It wasn’t that Mrs. Birungi’s new nanny was unqualified or ill mannered. She had come with great references and a gold-star recommendation from her agency. She knew three languages and had philosophies about child development. She was nice and prompt and had an excellent driving record.
Still, Mrs Birungi, a work-at-home mum running a small catering business from her home, noticed that when the nanny entered the room, she was almost always just getting off the phone. Admittedly the nanny was doing a good job with the children - the meals were on time, they were clean, they listened to her and the older children always did their homework in time. But there was some tension with their 2-year-old daughter, or at least that is what Mrs. Birungi thought.
As Mrs. Birungi told me her story I couldn’t help thinking about my own situation. What exactly should you do as a parent who really is in desperate need of child care? Often we have to learn to trust complete strangers with our children. It really is a leap of faith. On the other hand when the children seem to get on very well with their nanny then we, the mothers sometimes feel threatened. This is particularly true in my case. I have often had to consciously tell myself to get a grip and focus on the positives. It is easier said than done.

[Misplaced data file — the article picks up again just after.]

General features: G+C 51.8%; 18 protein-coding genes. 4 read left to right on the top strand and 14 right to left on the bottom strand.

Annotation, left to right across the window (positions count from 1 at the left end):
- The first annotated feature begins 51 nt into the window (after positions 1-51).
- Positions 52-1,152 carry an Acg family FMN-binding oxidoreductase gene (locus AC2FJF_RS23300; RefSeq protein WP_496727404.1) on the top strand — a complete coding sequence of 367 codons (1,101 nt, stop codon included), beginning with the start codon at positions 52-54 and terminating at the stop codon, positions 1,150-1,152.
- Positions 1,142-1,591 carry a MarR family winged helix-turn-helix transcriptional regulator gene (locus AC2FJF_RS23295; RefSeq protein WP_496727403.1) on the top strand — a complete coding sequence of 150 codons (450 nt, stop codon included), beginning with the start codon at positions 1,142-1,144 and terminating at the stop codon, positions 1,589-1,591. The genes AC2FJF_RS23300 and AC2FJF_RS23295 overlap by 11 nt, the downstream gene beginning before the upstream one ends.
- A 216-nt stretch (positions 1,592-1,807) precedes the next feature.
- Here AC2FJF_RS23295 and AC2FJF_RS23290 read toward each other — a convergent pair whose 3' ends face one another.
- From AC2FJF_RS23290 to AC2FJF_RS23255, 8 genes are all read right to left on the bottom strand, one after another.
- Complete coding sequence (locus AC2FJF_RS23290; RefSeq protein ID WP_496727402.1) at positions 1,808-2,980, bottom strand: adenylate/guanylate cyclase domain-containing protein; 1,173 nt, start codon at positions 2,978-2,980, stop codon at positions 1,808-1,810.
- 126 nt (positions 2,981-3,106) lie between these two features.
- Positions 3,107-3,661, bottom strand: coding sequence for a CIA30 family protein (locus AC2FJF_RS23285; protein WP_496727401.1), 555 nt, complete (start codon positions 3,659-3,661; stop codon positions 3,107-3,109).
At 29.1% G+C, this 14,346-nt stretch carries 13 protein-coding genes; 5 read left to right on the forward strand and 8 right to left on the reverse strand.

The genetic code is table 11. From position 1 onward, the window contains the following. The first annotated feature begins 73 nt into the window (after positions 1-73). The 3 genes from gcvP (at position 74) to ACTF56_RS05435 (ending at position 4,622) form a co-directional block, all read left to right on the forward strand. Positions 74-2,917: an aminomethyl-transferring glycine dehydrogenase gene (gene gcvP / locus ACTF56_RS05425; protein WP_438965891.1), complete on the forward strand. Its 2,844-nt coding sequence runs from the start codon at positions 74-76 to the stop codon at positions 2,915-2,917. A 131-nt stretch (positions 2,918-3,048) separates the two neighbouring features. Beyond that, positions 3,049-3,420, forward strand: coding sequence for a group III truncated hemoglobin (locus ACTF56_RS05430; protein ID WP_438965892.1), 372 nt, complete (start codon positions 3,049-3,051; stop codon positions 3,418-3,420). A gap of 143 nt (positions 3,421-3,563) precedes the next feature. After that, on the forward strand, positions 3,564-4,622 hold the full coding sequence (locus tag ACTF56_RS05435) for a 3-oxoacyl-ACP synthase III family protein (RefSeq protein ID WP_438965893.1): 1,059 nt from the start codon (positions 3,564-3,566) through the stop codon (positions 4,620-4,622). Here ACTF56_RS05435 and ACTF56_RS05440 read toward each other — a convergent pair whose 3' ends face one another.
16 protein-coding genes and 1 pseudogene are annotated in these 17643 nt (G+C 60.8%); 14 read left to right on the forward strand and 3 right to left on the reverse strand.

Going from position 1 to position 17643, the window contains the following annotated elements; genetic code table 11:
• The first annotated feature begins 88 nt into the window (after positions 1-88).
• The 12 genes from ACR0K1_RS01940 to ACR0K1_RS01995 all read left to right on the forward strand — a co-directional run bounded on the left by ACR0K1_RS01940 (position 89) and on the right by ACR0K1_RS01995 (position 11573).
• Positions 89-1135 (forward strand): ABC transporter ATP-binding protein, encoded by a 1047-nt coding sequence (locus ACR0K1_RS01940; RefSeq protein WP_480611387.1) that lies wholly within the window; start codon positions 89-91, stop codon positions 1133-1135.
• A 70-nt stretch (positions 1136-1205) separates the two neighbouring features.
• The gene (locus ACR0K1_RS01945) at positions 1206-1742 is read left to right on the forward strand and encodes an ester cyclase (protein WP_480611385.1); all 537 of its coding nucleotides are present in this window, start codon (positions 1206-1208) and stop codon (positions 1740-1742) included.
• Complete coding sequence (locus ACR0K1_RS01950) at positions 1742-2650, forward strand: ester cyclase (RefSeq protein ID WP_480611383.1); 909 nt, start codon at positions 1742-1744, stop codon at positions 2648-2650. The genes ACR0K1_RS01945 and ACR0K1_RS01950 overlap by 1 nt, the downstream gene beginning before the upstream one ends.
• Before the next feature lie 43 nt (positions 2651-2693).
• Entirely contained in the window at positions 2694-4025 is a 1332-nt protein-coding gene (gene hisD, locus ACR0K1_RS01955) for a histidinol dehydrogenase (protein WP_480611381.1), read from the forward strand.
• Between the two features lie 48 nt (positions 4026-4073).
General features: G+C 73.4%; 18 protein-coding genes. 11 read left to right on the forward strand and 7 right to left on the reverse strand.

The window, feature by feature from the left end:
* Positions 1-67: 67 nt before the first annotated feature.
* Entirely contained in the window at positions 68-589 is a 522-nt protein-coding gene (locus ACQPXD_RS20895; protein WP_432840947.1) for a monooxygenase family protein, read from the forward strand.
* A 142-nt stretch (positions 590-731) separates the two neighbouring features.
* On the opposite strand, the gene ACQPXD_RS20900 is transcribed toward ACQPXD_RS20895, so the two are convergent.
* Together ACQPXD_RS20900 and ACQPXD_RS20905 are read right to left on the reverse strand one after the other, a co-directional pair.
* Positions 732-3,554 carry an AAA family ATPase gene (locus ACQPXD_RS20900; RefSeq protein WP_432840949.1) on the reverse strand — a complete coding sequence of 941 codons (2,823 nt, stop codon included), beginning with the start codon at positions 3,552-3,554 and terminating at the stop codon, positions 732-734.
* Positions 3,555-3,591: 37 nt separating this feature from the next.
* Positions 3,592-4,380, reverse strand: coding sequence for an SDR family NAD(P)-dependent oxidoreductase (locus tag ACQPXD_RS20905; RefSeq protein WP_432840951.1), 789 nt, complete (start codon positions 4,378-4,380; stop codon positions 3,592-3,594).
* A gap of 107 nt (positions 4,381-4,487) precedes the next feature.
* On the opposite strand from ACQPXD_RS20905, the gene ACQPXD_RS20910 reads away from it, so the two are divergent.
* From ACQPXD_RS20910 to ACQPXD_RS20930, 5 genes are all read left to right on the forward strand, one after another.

I am perhaps luckier than most in the sense that I do happen to have a psychologist for a sister who is such an invaluable asset to a worrier like me- she always finds the words or some other way to keep me grounded before I drown myself in dark imaginings thinking the worst. Are my children going to grow to love the nanny more than me…do they find me boring...what if she disappears with my children one day…is she too good because she is hiding something…is she the devil in disguise? Etcetera
“You need to take charge of your own mind! Learn how to separate your own issues and trust a little,” says my sister’s voice of reason. She went on to advise that I should write a detailed list of the priorities for my nanny, clearly noting the things I could accommodate and those I wasn’t willing to compromise on. This included sleeping patterns, eating timetables, meal plans, etc. She then asked me to check if the nanny met all my priorities. If she did then I should be flexible with the other things since no one is perfect. “Give it a chance,” she says reassuringly.
She says that so easily but it does make sense and I find that when I heed her advice I actually do have more peace of mind - much more appreciative of the work the nanny does - which is good for our relationship overall.
Ultimately, friction between parents and nanny will affect the children. “It’s a complicated relationship, but it doesn’t have to be,” she cautions. And she is right. After all, she is the professional!